Sunset clouds, greatness of the Creator, and earworms
COFFEE WITH WARREN, with Warren Harbeck
Last week’s Ghost Lake sunset column closed with what was, for one of our Springbank coffee companions, an irresistible earworm.
Christa Bedwin wrote that she just couldn’t get the tune of “He’s Got the Whole World in His Hands” out of her mind after reading the column at work. She finally had to shut her office door to keep her singing from disturbing others in nearby offices!
There’s a related tune that has been a real earworm for me over the years. But more about that after a few of the many other responses I received to the sunset column.
“Your words painted an image that I was able to easily create in my head, and it felt good,” wrote Jack Blair, one of Cochrane’s newest residents and a serious photo-essayist of beautiful moments (see my July 13, 2011 column).
As much as I love photography myself, I’ve often sensed that the right words can transcend the limitations of a photograph, as longtime Cochrane financial advisor Gerry Miller said in his response.
“The basic desires of human contact start with communication and being touched by all of our senses,” he wrote. What he experienced from the column was “being touched by way of reading and assimilating your words, and being able to feel what you felt at the time.”
A touch of nostalgia, mingled with awe, characterized notes from two former Cochrane residents now living on Vancouver Island.
“As I sit here sipping my morning tea and savouring your column, my heart feels full with gratitude and love,” wrote Liz Giles. She’s familiar with the view of the lake and mountain setting I wrote about, and has paused many times in her travels along Hwy 1A where it follows the escarpment to take in the beauty and grandeur of the panorama.
“I have often felt moved to prayer,” she said. “Your words served to lift me up and remind me of what is most essential.”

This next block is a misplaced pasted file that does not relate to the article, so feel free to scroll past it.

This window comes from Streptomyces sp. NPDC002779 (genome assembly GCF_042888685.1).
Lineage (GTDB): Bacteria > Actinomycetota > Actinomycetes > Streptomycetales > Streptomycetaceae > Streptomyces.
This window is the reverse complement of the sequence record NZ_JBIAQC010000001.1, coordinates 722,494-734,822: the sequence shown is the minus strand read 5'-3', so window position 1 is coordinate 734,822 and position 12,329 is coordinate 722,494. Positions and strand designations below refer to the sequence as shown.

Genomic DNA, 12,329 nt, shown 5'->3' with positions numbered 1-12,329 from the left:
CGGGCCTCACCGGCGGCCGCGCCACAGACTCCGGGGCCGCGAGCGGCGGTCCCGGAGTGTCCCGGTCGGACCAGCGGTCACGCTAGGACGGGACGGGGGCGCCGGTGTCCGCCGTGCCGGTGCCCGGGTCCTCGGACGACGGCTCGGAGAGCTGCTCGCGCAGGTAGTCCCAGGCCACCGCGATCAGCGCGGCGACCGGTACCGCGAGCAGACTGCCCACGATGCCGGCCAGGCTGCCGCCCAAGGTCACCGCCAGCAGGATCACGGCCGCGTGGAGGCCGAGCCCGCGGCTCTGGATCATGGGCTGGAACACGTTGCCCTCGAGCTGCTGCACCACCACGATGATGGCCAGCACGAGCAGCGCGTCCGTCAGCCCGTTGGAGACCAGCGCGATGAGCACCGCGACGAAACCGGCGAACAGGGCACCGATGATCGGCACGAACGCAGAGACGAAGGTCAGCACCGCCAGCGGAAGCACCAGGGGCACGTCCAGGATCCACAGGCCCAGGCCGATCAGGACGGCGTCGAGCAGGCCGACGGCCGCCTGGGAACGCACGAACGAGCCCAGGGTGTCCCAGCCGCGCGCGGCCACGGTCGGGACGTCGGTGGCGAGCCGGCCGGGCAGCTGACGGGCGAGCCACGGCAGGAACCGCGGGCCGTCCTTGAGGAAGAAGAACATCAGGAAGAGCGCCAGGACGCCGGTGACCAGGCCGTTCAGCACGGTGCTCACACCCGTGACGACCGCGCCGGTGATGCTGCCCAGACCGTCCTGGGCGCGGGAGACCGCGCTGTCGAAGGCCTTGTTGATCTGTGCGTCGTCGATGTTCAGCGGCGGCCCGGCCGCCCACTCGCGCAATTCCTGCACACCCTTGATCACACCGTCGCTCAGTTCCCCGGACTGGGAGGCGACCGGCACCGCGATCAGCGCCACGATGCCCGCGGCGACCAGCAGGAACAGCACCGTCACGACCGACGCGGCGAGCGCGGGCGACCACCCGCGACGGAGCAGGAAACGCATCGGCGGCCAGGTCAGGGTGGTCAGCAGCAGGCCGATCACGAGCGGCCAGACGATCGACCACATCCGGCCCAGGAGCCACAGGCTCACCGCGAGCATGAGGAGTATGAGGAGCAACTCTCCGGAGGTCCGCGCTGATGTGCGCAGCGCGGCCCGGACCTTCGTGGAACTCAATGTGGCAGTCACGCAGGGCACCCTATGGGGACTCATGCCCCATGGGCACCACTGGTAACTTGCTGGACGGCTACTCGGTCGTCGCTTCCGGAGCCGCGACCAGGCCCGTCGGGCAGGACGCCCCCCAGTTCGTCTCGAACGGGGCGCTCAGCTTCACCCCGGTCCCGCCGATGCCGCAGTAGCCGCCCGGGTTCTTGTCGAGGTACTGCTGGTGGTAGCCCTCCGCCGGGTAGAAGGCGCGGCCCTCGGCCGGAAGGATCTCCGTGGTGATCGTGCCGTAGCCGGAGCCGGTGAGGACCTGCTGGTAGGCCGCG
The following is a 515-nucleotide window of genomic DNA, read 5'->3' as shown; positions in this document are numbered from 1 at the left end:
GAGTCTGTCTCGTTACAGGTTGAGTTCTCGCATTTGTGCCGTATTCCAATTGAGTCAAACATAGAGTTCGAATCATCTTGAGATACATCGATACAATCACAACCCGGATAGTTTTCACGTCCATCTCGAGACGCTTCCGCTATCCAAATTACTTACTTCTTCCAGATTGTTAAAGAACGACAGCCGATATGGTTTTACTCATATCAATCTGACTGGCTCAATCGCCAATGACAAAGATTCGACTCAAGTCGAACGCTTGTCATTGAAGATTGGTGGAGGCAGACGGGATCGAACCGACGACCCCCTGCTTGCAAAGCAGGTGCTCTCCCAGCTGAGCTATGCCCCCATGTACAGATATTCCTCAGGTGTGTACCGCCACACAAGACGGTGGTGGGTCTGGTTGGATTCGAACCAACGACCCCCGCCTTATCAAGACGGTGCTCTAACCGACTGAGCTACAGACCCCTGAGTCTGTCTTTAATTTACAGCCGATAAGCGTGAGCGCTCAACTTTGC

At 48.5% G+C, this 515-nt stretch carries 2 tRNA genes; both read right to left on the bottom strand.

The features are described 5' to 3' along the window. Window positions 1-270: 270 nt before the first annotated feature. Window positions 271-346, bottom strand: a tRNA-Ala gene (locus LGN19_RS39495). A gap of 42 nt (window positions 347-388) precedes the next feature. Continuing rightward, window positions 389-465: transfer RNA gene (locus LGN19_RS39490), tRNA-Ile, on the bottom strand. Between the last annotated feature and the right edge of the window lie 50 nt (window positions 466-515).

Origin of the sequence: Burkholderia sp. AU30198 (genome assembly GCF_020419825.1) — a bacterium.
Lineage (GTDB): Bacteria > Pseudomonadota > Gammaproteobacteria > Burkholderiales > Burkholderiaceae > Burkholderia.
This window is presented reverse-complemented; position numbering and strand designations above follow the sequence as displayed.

Charlene Pickard, reflecting on her own panoramic sunset views from her home along the Strait of Georgia, added: “Yes, our Lord does have the whole world in His hands. Praise His wonderful Name.”
Back in Cochrane, writer Pat Verge agreed. “I could picture the views you were describing and related with my heart to the image of creation as a reflection of the attributes of the Creator.”
Which brings me to an especially encouraging e-mail I received from Lori Craig, Human Resources Director, Stoney Tribal Administration, Morley. Lori wrote from Vancouver, where she was chairing an aboriginal human resources conference with participants from 20 First Nations from across Canada.
She opened one of her sessions with the part of the column that spoke of Stoney Nakoda traditional teachings on the sacredness of the creation as celebrated in that Ghost Lake sunset.
“It was very well received,” she said.
In my replies to our coffee companions, I referred to one of my all-time favourite poems from the Bible, Psalm 104. Its vivid imagery awakens in me the earworm of that popular hymn, “How Great Thou Art.”
Of God this amazing psalm says, “You stretch out the heavens like a tent.”
On the canvas of creation it depicts the mighty oceans, and the streams that descend from towering mountains to quench the thirst of every animal and support the vegetation that is home for the birds that sing among the branches and where “the stork has its home in the fir trees.” The high crags, too, become home to wild goats and a refuge for rock badgers.
Moon and sun mark seasons and days. Darkness and daylight allow for the sharing of the land between human beings and the other inhabitants of the creation. “You make darkness and it is night, when all the animals of the forest come creeping out. . . . When the sun rises, they withdraw and lie down in their dens. People go out to their work and to their labor until the evening.”
“These all look to you to give them their food in due season,” the prayerful psalm says. “When You send forth Your spirit/breath . . . You renew the face of the earth.”
For me, the image in the third verse stands out from all the others in its harmony with the sunset of which I wrote last week:
“You make the clouds your chariot, You ride on the wings of the wind.”
Yes, as the psalmist concludes, “O Lord, how manifold are Your works! In wisdom You have made them all.”
This brings me around to the earworm that fills my heart and mind this very moment:
© 2011 Warren Harbeck